HC Deb 17 February 1862 vol 165 cc376-7

said, he rose to ask the Under Secretary of State for Foreign Affairs, Whether the statement contained in "the Correspondence on Mexican Affairs," headed "Inclosure No. 13," is correct; that; £500 was paid by the English Government to a Mr. Newall, as compensation for an illegal imprisonment by General Marquez; and, if so, why it has been paid in his case and not in any other?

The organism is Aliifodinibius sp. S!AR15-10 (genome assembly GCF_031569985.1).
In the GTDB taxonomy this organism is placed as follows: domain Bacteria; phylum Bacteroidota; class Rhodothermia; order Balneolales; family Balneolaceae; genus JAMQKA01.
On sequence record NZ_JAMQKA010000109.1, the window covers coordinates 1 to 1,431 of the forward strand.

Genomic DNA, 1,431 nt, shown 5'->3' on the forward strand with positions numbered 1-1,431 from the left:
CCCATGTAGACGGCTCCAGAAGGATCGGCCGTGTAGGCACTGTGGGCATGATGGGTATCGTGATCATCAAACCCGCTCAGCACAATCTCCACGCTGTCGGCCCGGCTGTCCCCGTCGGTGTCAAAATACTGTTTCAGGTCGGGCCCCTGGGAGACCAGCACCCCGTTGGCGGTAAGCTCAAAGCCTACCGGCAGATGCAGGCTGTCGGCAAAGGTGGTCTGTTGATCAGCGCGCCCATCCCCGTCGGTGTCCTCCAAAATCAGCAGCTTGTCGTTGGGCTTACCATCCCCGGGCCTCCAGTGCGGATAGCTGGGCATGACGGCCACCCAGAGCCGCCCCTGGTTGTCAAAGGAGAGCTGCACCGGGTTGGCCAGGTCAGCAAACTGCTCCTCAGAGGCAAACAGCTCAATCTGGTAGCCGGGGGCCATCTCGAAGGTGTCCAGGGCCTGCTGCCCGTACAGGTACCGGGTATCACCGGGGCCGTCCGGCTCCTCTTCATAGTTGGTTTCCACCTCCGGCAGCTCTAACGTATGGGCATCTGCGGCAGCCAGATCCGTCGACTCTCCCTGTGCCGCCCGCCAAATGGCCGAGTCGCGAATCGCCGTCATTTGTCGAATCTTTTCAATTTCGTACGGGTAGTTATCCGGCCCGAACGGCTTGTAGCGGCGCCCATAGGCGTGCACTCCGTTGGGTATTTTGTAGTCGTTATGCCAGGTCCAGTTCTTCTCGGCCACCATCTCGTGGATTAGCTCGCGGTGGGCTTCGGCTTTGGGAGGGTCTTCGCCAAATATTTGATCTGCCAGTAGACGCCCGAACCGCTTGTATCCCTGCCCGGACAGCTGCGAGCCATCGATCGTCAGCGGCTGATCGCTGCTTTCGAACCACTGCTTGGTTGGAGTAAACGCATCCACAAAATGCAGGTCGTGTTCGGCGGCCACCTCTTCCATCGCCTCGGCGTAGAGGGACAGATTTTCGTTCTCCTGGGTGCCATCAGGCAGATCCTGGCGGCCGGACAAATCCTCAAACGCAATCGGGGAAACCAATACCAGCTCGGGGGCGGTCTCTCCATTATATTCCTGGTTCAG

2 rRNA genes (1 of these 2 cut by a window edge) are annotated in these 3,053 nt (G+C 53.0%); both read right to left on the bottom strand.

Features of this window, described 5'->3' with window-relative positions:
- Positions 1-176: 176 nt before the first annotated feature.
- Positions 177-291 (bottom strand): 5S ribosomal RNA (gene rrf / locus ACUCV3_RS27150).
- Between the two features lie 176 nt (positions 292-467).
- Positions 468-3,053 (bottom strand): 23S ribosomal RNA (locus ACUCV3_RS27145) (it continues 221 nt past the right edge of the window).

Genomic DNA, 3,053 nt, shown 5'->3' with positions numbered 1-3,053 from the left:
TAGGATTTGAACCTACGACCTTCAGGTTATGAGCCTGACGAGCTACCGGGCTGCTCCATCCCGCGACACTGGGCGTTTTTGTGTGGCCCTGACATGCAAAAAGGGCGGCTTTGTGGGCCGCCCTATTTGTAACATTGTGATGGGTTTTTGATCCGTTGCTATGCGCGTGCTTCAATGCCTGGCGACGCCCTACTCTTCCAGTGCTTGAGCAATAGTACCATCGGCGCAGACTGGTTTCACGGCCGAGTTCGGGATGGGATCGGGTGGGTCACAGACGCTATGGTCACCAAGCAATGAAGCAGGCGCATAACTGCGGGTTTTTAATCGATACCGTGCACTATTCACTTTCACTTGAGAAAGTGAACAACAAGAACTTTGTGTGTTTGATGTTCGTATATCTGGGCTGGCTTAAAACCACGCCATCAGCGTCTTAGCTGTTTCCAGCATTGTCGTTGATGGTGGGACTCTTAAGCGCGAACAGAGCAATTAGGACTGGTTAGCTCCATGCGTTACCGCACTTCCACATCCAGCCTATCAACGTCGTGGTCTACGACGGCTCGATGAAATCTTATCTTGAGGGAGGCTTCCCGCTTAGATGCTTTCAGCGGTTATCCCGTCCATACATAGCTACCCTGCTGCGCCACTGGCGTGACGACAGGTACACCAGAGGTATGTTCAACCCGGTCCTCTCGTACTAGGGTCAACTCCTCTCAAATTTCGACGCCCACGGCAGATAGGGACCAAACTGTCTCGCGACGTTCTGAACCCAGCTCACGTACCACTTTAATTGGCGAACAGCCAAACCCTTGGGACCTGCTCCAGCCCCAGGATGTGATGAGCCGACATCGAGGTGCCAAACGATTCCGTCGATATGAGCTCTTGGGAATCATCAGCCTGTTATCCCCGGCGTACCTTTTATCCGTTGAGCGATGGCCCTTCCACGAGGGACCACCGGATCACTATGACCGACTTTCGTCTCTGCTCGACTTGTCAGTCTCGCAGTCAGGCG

said, that the statement with regard to Mr. Newall, printed in the papers laid before Parliament,—and quoted by the lion Member, had beeu taken from the newspapers, and was not accurate in all its details. The case of Mr. Newall was this: he had received, is the agent of a Mr. Davis, a large sum of money—about 15,000 dollars. His receipt for this sum fell into the bands of General Marquez, who insisted upon the money being paid over to him. On Mr. Newall's refusal to pay it. General Marquez ordered him to be shot on the following morning, and he was carried off and put into prison. He still refused to give up the money; and if it had not been that two of his friends came forward and paid it, he would have been executed. Lord Malmesbury demanded, as reparation for this outrage, that the money should be paid back with interest, that an apology should be made to Mr. Newall, and that £500 compensation should be awarded to him. Those terms were acceded to by the Mexican Government, and £500 was paid into the hands of the British Minister as compensation to Mr. Newall.